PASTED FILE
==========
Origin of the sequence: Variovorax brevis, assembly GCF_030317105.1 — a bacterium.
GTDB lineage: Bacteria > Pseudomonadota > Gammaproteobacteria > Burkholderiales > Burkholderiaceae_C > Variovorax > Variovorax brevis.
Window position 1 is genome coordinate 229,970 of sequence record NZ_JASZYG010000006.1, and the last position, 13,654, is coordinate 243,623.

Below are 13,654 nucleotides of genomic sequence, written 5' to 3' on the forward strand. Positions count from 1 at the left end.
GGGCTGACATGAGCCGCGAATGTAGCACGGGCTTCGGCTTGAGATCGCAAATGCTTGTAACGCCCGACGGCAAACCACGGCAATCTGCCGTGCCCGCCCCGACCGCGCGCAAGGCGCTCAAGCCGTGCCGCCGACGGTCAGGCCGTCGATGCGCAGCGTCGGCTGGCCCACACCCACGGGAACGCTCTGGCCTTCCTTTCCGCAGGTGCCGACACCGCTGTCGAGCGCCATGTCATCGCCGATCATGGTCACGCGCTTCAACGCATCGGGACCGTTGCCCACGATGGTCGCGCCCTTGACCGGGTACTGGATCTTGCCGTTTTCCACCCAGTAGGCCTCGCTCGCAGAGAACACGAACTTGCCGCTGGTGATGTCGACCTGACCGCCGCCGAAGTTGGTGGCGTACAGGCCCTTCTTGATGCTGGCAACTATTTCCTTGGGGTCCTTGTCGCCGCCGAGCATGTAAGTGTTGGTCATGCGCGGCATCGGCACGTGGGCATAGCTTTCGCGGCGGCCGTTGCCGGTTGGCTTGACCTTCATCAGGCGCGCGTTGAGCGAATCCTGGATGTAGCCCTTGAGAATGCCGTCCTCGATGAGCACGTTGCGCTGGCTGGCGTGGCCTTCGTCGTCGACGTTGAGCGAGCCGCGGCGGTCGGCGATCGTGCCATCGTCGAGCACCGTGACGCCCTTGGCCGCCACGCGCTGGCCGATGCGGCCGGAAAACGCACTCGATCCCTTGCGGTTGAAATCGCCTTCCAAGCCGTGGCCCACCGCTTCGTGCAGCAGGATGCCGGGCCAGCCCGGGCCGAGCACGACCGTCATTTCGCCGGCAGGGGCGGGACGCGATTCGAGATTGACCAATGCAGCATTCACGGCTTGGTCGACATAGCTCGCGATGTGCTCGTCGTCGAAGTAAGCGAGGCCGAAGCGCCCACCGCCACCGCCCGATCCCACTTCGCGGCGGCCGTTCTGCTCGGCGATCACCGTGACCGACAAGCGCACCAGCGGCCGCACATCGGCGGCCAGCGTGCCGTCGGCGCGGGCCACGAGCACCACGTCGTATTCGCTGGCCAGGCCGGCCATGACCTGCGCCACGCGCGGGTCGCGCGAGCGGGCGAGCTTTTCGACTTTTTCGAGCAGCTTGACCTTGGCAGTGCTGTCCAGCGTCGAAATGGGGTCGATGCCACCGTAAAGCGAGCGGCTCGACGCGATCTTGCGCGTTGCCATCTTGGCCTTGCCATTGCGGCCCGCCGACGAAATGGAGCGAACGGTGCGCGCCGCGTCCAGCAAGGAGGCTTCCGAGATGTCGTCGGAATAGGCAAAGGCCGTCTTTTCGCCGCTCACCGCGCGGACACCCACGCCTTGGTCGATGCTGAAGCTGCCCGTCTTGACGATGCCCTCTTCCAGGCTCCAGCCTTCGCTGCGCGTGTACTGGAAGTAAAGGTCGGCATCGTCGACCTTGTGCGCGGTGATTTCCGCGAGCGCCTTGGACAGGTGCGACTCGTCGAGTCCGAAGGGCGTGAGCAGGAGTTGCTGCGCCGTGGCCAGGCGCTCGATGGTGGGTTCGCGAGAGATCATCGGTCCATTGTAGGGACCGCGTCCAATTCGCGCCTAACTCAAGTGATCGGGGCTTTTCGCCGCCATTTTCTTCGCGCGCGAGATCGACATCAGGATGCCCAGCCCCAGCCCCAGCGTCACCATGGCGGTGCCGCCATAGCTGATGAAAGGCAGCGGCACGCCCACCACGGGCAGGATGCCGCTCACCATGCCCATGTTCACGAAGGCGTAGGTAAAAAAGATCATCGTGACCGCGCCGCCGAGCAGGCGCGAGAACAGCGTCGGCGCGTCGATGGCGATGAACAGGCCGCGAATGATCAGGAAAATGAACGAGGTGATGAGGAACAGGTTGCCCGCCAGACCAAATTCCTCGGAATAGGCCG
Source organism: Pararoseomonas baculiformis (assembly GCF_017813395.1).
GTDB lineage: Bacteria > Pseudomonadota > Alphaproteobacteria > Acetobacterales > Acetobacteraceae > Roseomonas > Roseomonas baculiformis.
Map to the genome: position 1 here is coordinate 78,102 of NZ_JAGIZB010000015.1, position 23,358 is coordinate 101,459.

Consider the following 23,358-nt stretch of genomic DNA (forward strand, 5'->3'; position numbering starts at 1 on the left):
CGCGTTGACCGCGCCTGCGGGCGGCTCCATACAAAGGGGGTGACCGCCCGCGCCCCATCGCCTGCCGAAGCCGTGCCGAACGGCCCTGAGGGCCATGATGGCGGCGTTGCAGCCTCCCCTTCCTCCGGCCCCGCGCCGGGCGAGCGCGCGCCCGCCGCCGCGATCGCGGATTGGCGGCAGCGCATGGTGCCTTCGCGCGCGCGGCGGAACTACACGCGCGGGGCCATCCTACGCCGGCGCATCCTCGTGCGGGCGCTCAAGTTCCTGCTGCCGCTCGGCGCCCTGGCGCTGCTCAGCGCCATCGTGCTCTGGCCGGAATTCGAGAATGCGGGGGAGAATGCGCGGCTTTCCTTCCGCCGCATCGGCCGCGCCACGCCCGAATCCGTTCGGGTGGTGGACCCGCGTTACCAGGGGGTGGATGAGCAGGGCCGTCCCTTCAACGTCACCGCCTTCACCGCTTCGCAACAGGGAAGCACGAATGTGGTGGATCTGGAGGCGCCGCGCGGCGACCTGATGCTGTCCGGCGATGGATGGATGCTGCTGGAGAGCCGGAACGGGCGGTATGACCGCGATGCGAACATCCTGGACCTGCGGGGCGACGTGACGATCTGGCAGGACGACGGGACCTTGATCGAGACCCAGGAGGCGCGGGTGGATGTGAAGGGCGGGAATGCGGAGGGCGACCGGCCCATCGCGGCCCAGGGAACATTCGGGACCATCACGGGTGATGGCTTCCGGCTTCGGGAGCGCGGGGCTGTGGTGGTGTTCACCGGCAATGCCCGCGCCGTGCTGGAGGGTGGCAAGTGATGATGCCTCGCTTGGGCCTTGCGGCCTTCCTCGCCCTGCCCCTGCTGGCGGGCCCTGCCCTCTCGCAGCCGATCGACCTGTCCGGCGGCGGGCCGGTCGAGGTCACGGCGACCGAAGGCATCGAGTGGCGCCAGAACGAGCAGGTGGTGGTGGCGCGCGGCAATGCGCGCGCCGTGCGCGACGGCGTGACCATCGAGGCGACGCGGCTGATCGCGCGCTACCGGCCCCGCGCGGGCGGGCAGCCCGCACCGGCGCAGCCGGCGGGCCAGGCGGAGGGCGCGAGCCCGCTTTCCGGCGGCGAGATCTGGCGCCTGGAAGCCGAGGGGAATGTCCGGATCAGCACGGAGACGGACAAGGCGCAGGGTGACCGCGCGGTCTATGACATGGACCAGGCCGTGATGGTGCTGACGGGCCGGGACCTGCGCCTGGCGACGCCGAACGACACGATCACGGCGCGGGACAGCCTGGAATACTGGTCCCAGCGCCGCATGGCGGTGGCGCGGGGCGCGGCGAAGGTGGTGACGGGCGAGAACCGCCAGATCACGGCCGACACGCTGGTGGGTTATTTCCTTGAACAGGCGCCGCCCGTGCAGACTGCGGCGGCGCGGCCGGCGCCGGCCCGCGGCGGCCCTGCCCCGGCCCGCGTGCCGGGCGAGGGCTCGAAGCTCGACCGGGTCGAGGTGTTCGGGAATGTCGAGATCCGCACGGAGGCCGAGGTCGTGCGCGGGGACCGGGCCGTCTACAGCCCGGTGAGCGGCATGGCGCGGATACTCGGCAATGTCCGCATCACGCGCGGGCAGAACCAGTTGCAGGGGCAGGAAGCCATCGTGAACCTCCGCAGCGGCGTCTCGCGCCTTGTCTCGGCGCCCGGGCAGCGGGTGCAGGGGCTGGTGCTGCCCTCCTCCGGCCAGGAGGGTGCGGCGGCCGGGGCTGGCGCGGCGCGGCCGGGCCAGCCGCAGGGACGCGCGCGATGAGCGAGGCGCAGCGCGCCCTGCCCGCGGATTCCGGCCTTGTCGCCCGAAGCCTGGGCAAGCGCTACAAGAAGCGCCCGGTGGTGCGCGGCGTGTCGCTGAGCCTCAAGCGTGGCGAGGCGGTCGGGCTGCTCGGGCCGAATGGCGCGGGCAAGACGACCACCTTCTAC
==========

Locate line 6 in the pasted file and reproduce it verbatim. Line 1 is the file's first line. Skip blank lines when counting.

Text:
Source organism: Pararoseomonas baculiformis (assembly GCF_017813395.1).